I was afraid of being unproductive this semester. But as it turns out, I ended up learning a lot, so I’m pleased with the past four months overall.
I want to jump into the technical stuff first because writing, fixing, rewriting, refactoring and debugging code was literally all I did for eight hours a day. I worked on two features during the first third of the semester and during the rest, wrote and deployed three microservices at work and then spent two weeks testing and fixing them as they broke. Endpoint. By. Endpoint. I got to dabble in Elixir, Rust and Clojure, and learn a lot more Scala. I switched to spacemacs, became better at vim, wrote test suites, learnt to write a javadoc, learnt to pore over and search through documentation, taught myself runtime analysis and spent a lot of time trying to understand kubernetes and poking its source code. I sort-of-on-a-high-level learnt about concurrent programming, which was confusing but very interesting (I plan to continue learning about this next semester). I also learnt that running the same code twice never, ever, ever gives you the same result twice, ha.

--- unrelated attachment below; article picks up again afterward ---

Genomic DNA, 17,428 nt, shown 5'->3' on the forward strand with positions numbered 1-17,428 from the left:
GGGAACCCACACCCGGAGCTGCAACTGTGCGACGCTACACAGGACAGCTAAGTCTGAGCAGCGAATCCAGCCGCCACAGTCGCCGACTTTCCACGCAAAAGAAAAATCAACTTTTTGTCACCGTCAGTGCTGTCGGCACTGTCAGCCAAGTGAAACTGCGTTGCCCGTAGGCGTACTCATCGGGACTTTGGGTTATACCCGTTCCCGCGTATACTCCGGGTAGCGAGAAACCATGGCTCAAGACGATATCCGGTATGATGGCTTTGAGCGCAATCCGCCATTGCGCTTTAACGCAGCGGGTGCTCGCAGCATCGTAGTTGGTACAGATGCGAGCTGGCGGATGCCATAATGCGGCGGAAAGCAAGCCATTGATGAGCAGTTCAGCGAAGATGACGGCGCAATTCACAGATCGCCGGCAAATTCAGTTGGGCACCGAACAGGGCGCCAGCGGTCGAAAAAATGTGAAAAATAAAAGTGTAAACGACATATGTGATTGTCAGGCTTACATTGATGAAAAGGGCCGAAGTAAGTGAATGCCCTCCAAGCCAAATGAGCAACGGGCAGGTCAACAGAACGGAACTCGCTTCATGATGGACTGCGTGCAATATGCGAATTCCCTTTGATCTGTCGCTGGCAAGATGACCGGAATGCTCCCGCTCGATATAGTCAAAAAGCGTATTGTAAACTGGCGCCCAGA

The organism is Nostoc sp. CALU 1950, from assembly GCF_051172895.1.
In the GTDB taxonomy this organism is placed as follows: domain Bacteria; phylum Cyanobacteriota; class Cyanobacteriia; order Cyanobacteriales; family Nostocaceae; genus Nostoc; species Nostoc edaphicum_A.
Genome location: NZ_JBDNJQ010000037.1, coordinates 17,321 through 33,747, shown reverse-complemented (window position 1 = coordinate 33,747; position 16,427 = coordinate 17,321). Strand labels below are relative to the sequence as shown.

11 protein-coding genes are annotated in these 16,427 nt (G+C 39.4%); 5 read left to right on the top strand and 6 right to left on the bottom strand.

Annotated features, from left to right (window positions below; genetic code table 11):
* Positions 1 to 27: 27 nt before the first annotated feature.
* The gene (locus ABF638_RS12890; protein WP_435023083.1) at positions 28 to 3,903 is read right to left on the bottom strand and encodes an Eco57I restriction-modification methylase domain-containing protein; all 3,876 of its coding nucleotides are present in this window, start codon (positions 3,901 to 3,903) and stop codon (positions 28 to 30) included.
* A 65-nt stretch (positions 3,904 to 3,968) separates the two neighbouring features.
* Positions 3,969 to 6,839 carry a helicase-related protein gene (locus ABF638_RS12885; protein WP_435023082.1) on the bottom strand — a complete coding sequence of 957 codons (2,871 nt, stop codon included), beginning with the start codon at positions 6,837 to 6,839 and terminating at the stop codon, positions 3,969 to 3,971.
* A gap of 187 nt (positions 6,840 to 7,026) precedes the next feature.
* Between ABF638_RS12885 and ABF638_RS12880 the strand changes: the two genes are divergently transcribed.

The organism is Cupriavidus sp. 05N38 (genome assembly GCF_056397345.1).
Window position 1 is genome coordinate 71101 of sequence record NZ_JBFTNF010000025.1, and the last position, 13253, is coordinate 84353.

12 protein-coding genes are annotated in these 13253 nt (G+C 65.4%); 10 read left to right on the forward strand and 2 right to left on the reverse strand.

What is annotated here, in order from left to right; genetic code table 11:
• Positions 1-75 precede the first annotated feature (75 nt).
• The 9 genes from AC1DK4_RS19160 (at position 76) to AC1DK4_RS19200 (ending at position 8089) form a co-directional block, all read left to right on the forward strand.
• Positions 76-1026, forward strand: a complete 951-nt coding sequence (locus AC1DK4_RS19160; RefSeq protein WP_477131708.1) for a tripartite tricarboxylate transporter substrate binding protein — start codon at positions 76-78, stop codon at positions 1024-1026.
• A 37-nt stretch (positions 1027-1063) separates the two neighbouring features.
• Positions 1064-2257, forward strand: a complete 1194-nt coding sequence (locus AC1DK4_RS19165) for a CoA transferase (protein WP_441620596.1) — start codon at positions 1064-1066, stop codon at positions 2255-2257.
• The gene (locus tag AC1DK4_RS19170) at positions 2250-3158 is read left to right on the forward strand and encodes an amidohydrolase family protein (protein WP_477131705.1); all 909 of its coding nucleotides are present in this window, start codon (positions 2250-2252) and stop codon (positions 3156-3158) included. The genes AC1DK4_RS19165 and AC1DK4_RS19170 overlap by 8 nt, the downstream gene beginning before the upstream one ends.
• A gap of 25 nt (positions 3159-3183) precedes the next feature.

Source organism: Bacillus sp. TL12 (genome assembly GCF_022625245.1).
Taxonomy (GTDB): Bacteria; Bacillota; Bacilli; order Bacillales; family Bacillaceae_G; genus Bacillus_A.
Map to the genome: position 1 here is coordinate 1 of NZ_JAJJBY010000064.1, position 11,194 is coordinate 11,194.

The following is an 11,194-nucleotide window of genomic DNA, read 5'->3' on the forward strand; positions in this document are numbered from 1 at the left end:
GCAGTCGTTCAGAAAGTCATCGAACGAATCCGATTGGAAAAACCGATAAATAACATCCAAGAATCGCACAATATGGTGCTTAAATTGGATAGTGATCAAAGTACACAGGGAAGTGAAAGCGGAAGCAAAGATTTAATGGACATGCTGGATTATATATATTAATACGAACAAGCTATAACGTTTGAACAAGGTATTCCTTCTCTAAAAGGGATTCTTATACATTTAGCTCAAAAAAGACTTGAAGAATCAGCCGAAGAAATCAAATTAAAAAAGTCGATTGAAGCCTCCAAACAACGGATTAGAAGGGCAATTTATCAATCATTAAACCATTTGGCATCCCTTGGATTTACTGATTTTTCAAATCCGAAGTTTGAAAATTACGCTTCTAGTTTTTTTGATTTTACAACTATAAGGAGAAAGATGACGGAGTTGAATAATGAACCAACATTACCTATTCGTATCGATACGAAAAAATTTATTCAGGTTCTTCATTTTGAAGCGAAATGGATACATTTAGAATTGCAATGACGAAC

I accumulated this list of resources for languages I used over the course of this semester that I plan to keep updating, probably on Github.
But I still don’t know what a container is. This magic Docker magic is magic. \shrug
I had to come to terms with my inexperience many, many times. I’d love to say I powered through and got things done all on my own. I didn’t. Atleast, not in the beginning. I had to ask for help. I had to ask very obvious questions. It took me a while to learn to be unapologetic about it, but I sort of got there, and ended the term at a point where I could figure a lot of things out by myself. I was lucky to have good technical mentorship — I was challenged to try new things while being sure that I had a fallback if I was stuck, and encouraged to ask questions about tools I didn’t understand. When I had a technical decision to make, I was often encouraged to analyze the situation with my supervisor instead of simply being given an answer.
But if I could use one word to describe my state of mind this semester, it would be “angry”. I had a lot of anger about certain parts of my life — my job, most notably — that I took out on others. Before I talked about these issues with others, I refused to deal with them. It’s very easy to do that when you get home at seven, exhausted and drained and watch TV or read till it’s time to sleep.